Why Practices Need Business Intelligence to Make the Most of Electronic Medical Records

The same BI tools Fortune 500s use to amp their UX can be used by medical practices to deliver better patient care with the help of EMRs.

December 20, 2017

Technology is changing at lightning speed. With new medical data startups popping up every day, the way that doctors, specialists and medical teams interact with information about their patients is evolving. Electronic Medical Records (EMR) offer a solution to an expensive problem – storing patient files in compliance with state and Federal record retention requirements.

Electronic Medical Records (EMRs) Offer Better Access and Storage

The plethora of platforms for collecting, securely maintaining and distributing EMRs is an exciting development for patients as well. For example, patients at many hospitals are now able to easily access their EMRs on a smartphone, tablet or laptop computer. And this information, with informed consent, can be shared with loved ones.

But, beyond the new level of accessibility, patients are coming to expect more and more from their healthcare providers. They’re used to a high level of personalization in every aspect of their daily lives – from shopping to accessing information online.

Modern Medicine is Highly Personalized to the Needs of Individual Patients

If your medical practice isn’t using business intelligence (BI) tools to analyze EMRs and understand patient preferences, you’re going to start bleeding patients. You might not go out of business overnight, but more compassionate care providers that are willing to invest in intimately understanding their patients will eat away at your market share.

This is because patients are becoming increasingly comfortable with health apps and other patient-driven technology to lead healthier lives. By allowing patients to interact with their digital records, you can better understand what aspects of their health is most engaging.

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For example, many smaller practices are leveraging SaaS EMR platforms to provide patients with 24/7 access to the records. But what’s really exciting about this is the access logs are a treasure-trove of patient interaction history. As long as the data isn’t transferred to unauthorized third-parties, it can be mined by on-site computers running complex algorithms.

Physicians can quickly find out what patients are most curious about. In the medical practices I work with, we’ve seen the biggest access spikes in:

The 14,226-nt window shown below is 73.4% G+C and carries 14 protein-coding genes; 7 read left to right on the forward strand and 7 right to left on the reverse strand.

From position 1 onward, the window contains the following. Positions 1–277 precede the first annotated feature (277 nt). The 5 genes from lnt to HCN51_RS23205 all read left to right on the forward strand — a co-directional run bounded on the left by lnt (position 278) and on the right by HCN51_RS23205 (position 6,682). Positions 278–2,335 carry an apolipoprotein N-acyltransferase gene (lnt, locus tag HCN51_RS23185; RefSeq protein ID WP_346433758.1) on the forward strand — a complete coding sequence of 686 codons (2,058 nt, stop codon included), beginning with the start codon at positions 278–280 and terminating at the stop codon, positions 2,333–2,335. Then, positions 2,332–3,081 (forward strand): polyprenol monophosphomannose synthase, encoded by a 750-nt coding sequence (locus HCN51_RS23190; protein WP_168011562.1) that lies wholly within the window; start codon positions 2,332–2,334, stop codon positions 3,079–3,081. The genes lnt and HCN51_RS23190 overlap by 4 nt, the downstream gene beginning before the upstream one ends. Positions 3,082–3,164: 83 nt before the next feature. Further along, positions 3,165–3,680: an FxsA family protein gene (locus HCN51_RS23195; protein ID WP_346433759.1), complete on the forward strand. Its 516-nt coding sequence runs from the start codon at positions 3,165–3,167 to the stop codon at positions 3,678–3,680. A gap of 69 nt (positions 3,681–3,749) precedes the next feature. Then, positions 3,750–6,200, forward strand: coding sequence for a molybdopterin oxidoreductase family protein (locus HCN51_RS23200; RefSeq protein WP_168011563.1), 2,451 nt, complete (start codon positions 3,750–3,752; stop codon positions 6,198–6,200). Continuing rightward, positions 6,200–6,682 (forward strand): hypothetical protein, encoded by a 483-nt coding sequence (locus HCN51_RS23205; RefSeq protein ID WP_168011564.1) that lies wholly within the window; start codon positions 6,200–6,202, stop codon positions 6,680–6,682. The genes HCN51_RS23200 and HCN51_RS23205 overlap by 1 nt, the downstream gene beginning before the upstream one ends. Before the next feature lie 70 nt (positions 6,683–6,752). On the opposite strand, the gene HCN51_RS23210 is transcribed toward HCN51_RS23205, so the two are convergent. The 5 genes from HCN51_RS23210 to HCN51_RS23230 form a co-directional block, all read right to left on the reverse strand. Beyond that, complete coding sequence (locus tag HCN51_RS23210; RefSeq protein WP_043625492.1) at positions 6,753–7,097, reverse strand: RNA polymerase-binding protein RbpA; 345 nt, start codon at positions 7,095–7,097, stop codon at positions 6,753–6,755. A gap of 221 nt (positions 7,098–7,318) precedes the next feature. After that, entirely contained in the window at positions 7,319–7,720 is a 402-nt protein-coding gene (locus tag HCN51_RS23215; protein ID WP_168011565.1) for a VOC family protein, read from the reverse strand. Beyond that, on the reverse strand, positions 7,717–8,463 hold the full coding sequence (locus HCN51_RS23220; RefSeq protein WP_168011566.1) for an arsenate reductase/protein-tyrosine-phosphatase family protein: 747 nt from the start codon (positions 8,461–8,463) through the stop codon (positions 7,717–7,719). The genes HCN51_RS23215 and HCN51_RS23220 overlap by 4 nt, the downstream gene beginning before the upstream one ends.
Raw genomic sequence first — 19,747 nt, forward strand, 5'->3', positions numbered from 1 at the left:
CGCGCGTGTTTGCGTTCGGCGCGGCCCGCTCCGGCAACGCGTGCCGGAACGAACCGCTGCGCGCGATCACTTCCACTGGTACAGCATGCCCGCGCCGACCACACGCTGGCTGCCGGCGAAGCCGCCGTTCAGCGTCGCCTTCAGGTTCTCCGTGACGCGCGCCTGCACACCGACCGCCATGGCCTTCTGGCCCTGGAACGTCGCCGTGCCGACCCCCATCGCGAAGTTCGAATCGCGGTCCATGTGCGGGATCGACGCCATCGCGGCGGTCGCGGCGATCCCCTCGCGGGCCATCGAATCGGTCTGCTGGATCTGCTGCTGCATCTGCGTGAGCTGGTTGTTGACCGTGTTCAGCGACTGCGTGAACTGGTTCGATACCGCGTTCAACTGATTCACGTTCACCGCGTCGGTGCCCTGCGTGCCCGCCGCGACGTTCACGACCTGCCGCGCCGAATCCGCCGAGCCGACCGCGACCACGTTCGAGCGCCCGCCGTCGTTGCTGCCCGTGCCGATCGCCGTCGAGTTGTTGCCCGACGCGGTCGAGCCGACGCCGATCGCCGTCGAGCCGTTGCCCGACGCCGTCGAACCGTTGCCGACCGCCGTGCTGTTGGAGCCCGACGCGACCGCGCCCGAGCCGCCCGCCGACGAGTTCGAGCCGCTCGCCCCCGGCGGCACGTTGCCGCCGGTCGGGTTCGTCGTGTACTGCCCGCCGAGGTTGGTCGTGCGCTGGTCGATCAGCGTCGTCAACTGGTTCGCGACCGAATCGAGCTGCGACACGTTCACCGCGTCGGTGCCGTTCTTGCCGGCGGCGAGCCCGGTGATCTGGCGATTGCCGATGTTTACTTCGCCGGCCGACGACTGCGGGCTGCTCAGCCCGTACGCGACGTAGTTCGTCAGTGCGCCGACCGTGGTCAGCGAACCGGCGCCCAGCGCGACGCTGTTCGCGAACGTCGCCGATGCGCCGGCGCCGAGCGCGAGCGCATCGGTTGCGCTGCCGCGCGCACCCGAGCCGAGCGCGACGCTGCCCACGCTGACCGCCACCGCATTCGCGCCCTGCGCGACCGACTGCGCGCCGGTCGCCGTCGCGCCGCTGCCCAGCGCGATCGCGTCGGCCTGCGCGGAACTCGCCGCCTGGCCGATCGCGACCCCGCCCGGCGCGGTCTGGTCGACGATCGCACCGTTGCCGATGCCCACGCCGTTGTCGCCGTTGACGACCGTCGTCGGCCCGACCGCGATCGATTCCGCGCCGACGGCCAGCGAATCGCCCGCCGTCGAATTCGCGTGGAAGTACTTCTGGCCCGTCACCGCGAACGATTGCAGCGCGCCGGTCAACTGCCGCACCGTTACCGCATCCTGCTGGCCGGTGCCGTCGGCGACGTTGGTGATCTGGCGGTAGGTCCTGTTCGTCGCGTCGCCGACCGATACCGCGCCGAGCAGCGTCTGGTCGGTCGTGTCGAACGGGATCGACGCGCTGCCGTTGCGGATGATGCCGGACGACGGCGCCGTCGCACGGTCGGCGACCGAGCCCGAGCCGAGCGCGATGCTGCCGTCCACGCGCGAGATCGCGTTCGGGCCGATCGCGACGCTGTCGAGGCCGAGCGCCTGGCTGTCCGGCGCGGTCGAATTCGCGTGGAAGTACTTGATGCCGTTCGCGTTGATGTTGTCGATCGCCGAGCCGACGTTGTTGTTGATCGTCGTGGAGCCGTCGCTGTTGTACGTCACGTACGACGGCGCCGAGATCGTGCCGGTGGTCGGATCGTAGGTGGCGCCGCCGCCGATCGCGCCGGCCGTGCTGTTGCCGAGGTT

• Notes from a recent check-up or consultation. Patients seem to think their physician will write down more information than they share during a discussion.
  • Radiology images and physician’s notes from images or biopsies that require outside review. For example, a cancer patient in remission may want to see the radiologist’s notes on their recent chest x-ray.
  • Blood labs – patients want to understand what the levels of different vitamins and biological markers mean to their health. It’s not uncommon for PAs to field multiple calls after a patient tries to make sense of their lab results on WebMD, before the physician has an opportunity to follow-up.
  • Appointment reminders and changes / cancellations.
  • Billing and payment inquiries.

Most physicians moan when they hear the least important thing to patients is the section of the medical app that gives patients the ability to pay their bill. All moaning aside, it’s important that patients have access to their medical information.

And it’s equally important that doctors have access to the insights that help them grow and enhance their practice. Improving the patient experience involves diving into data that might seem too complex to understand.

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Helping Physicians Ensure Profitability in Return for Excellent Care

For physicians looking to take the first step in entering into or updating their use of EMRs in a way that provides patients access – I highly recommend utilizing a BI platform that provides visual readouts of recent medical billing, patient requests and 3rd-party payments.

Many physicians are shocked to learn which procedures are performed the most each quarter. And, it can be even more shocking to see which types of patients generate most of the practice’s revenue. By improving patient care, physicians are improving their revenue and minimizing the gap between patient complain and visit.

EMRs is just the medical equivalent of Big Data. And Big Data plus Business Intelligence equals a better healthcare system for patients and physicians.